I found Teehan+Lax Labs‘ Google Street View Hyperlapse project today and was inspired to think a little bit about the data we’re collecting in this Big Data era. It’s so often seen simply as an ineffably large database that requires obscene technical skills to understand and utilize. But the Hyperlapse project demonstrates how the accumulation of data—images of roads for navigation—can be adopted to provide a different kind of “big data” experience, one predicated on intuitive interfaces, beautiful images, and a sense of awe.
Big data collected the images required to make the Hyperlapses, and the images need to be cached for the sheer amount of information to be accessible, but the result is a more visceral than quantitative, especially when paired with the Leap Motion controller:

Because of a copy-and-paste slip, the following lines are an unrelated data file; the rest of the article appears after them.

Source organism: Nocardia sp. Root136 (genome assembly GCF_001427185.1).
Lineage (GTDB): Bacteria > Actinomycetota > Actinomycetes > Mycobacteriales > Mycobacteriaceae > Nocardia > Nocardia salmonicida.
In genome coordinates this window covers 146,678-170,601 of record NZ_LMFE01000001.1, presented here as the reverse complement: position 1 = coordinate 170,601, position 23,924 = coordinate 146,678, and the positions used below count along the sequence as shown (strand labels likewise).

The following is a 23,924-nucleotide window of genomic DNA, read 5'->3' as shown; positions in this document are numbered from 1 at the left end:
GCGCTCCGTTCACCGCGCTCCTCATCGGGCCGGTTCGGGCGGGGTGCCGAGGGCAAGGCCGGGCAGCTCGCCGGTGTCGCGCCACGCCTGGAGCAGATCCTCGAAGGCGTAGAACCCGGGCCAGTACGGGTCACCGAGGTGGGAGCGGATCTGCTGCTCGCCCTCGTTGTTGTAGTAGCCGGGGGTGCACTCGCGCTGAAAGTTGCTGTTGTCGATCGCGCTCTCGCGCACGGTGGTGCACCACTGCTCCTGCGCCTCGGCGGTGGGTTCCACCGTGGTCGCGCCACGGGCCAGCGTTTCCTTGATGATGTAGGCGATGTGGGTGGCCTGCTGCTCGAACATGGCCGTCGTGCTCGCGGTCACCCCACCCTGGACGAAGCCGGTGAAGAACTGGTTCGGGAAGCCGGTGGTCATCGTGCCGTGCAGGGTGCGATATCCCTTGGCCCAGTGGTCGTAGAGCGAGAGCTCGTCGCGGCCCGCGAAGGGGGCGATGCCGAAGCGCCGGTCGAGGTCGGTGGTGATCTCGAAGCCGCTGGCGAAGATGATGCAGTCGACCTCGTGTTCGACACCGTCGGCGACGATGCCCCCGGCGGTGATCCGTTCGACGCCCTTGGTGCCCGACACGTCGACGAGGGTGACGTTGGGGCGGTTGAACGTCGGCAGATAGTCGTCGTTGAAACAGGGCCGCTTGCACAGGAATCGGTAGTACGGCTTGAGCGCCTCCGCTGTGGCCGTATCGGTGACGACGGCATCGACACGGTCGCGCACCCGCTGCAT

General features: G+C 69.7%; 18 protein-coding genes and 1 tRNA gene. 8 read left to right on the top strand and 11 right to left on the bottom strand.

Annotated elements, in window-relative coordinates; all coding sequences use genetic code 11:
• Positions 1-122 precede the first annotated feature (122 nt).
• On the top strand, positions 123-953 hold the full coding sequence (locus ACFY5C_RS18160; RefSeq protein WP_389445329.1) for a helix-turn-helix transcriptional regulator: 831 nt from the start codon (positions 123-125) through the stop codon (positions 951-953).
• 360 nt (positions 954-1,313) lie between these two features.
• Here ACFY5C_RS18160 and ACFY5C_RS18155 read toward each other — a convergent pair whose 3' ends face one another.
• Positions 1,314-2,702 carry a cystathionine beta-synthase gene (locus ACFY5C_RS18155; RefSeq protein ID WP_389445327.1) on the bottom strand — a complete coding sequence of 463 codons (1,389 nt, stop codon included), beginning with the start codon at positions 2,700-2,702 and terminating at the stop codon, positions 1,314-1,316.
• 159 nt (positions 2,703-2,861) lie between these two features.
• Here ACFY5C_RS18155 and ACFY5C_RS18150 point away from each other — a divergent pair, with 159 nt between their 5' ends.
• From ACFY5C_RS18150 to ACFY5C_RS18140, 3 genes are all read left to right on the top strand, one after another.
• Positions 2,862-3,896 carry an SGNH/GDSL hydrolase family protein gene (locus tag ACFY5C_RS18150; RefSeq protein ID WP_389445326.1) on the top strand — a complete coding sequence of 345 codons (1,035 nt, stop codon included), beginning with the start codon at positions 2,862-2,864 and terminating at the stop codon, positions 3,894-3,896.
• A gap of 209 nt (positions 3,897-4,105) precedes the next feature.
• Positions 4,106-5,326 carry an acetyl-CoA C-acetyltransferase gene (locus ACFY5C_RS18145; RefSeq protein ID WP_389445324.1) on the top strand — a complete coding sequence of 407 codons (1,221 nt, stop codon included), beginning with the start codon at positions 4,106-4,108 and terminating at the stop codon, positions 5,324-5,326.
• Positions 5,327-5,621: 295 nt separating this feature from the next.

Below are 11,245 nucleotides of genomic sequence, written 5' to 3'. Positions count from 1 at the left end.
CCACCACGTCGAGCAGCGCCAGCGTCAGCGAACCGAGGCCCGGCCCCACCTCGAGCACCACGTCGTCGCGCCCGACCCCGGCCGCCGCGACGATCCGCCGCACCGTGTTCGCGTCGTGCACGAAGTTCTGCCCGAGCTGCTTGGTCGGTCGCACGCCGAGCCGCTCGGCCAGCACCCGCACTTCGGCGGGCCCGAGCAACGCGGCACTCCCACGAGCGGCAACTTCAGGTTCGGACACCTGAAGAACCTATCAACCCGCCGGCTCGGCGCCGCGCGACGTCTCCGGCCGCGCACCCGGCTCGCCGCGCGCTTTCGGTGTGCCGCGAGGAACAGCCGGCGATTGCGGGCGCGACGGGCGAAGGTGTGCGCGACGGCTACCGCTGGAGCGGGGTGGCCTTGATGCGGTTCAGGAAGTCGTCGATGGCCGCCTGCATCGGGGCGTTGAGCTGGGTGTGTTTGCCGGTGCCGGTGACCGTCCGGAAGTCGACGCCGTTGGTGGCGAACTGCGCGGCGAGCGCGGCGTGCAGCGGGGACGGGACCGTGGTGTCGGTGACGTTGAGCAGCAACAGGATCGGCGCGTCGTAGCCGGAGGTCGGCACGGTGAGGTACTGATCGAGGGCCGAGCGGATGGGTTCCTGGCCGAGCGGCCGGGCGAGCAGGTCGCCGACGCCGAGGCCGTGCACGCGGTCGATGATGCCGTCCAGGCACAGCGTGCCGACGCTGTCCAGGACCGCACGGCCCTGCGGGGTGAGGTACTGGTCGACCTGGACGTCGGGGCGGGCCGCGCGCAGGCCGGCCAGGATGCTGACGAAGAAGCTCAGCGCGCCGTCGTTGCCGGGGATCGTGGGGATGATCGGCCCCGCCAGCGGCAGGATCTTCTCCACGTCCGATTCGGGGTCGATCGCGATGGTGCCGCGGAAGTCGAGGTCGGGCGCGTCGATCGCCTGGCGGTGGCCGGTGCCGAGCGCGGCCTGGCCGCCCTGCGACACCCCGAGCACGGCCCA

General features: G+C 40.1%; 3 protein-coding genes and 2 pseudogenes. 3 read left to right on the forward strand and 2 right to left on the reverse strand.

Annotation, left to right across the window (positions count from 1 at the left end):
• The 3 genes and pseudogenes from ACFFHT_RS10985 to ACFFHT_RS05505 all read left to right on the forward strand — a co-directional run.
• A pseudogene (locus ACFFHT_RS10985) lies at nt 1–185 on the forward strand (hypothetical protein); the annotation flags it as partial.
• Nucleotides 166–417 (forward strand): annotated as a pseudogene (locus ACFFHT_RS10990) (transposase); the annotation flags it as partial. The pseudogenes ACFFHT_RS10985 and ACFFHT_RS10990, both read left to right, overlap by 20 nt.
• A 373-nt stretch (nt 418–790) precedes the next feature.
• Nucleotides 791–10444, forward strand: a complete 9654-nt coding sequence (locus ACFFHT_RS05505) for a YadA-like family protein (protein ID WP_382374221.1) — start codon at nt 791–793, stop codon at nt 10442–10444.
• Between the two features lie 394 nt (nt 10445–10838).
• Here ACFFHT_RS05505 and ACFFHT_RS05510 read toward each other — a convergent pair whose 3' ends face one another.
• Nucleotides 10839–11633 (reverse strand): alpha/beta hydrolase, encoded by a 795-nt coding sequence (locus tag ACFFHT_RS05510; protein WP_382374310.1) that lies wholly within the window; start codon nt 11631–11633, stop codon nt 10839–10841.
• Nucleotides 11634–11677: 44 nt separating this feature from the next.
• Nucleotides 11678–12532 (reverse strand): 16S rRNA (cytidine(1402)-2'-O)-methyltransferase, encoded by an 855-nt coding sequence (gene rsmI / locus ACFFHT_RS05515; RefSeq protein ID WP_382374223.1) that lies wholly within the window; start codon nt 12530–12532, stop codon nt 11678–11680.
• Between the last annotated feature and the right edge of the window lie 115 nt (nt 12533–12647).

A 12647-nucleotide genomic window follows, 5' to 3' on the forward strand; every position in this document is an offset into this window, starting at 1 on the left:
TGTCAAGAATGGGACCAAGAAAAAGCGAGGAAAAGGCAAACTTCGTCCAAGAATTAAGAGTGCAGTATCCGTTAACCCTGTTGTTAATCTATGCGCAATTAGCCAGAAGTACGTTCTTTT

It makes me think about Google’s mission statement: “to organize the world’s information and make it universally accessible and useful.” Thanks, GOOG, for collecting the data and making it accessible. And to Teehan+Lax Labs for making it beautiful.
(Lax wrote a great article about the purpose of their studio’s Labs and some lessons creative design agencies can derive from their experience. It’s great reading.)